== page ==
Restless Music’s best selling album to date. Written by Bill Scott – one of Australia’s finest poets – performed by Penny & Roger who have brought his work to the ears of millions of Australians.
DVD and a song book are both available separately.
CD Review by 2021 Tony Smith
Bill Scott received the O.A.M. in 1992 for his valuable services to Australian folklore.
In 1999 long term friends and collaborators, Penny Davies and Roger Ilott, recorded this remarkable collection of 22 of Scott’s songs with their special focus on Queensland.
Davies and Ilott sing the tracks and provide instrumental backing on a range of instruments.
They are supported by Jordan Davies-Ilott (backing vocals and percussion), Sharon Doro (button accordion), Maree Hennessy and Teri Welles (backing vocals) and Bill Rodgers (Celtic harp).
The sleeve notes feature Scott’s poem about opal mining.
‘Long ago, before there were clocks
A rainbow crept inside these rocks
Now in the darkness I burrow and creep
Waking that light from its age-old sleep.’
What a great metaphor the opal provides for the hidden mysteries of this land and indeed for the folklorist’s activity in unlocking its beauties.
Scott’s songs are predominantly about Queensland.
The album opens with the classic ‘Hey Rain’ and includes songs about sugar cane, drovers and lighthouses.
Various locations are mentioned including Tully, Stanthorpe and a ‘Brisbane Girl’.
No doubt, Bill Scott had a background tale about each of these 22 songs and while they all stand alone and are given clear expression by Davies and Ilott, it would be great to see the sleeve notes provide some of that context.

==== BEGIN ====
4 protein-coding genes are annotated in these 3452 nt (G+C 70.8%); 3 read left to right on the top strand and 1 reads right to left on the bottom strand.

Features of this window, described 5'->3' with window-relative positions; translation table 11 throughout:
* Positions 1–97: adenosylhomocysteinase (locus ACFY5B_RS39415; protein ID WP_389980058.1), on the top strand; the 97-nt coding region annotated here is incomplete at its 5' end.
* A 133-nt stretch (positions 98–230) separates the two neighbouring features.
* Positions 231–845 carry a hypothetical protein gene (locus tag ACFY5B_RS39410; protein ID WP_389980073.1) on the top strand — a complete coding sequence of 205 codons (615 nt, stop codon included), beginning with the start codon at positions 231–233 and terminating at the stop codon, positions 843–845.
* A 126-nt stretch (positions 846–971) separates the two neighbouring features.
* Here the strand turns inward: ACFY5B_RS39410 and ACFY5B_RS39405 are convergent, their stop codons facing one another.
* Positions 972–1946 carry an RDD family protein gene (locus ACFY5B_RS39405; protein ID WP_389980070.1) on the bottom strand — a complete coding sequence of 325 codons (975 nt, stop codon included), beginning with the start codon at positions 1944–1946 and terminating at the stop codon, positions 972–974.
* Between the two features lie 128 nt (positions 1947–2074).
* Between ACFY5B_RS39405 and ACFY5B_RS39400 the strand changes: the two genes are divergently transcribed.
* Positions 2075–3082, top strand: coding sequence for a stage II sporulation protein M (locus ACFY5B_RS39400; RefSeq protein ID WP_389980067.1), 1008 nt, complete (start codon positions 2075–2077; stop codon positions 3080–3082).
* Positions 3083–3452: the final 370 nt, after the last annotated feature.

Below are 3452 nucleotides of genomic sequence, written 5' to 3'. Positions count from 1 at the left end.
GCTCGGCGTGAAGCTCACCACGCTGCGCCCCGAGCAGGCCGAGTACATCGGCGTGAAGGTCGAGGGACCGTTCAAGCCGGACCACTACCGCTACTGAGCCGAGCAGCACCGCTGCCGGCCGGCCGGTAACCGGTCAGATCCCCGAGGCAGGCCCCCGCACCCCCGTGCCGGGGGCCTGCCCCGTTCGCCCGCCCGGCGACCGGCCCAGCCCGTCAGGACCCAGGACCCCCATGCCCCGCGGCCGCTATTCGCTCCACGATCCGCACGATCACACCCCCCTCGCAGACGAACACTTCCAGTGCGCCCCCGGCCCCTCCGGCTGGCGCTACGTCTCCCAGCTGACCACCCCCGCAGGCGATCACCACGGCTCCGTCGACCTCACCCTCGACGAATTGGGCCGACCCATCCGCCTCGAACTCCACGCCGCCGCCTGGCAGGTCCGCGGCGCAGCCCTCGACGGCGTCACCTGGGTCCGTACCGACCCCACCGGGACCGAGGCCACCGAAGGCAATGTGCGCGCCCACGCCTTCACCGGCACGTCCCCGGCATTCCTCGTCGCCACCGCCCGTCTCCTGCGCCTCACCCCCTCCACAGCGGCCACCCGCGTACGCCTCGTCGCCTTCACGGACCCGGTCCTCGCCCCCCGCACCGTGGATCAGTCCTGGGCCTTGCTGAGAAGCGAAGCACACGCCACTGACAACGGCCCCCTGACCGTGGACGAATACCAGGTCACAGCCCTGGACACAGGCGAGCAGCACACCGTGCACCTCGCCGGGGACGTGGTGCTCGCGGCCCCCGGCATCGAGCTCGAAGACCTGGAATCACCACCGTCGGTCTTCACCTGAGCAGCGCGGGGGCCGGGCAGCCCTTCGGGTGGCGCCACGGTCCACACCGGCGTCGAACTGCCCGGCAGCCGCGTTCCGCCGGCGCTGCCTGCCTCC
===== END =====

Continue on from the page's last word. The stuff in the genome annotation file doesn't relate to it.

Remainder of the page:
Scott was after all, not just a writer but a collector who would be glad to acknowledge some of the characters who suggested these songs.
For me the best sounding tracks are those which have some button accordion (my prejudice), but the lyrics make a few songs stand out.
‘A Drover’s Life’ is an ear worm with a catchy chorus.
The song begins ‘A drover’s life is lonely but a drover’s life is free’.
‘Rain in the Channel Country’ is a great tale of the environment and describes how the land changes in the wet season, listing many bird species.
‘Old Man’s Song’ reflects on what a young man did ‘but it’s way ho, now I am old … the morning is silver the sunset is gold …I sit in the sun, thinking and dreaming of the things I have done …but I’d go out and do it all over again…what good is your life if it isn’t a song’.
On Opal Miner, Bill Scott, Penny Davies and Roger Ilott, show how true that remark is.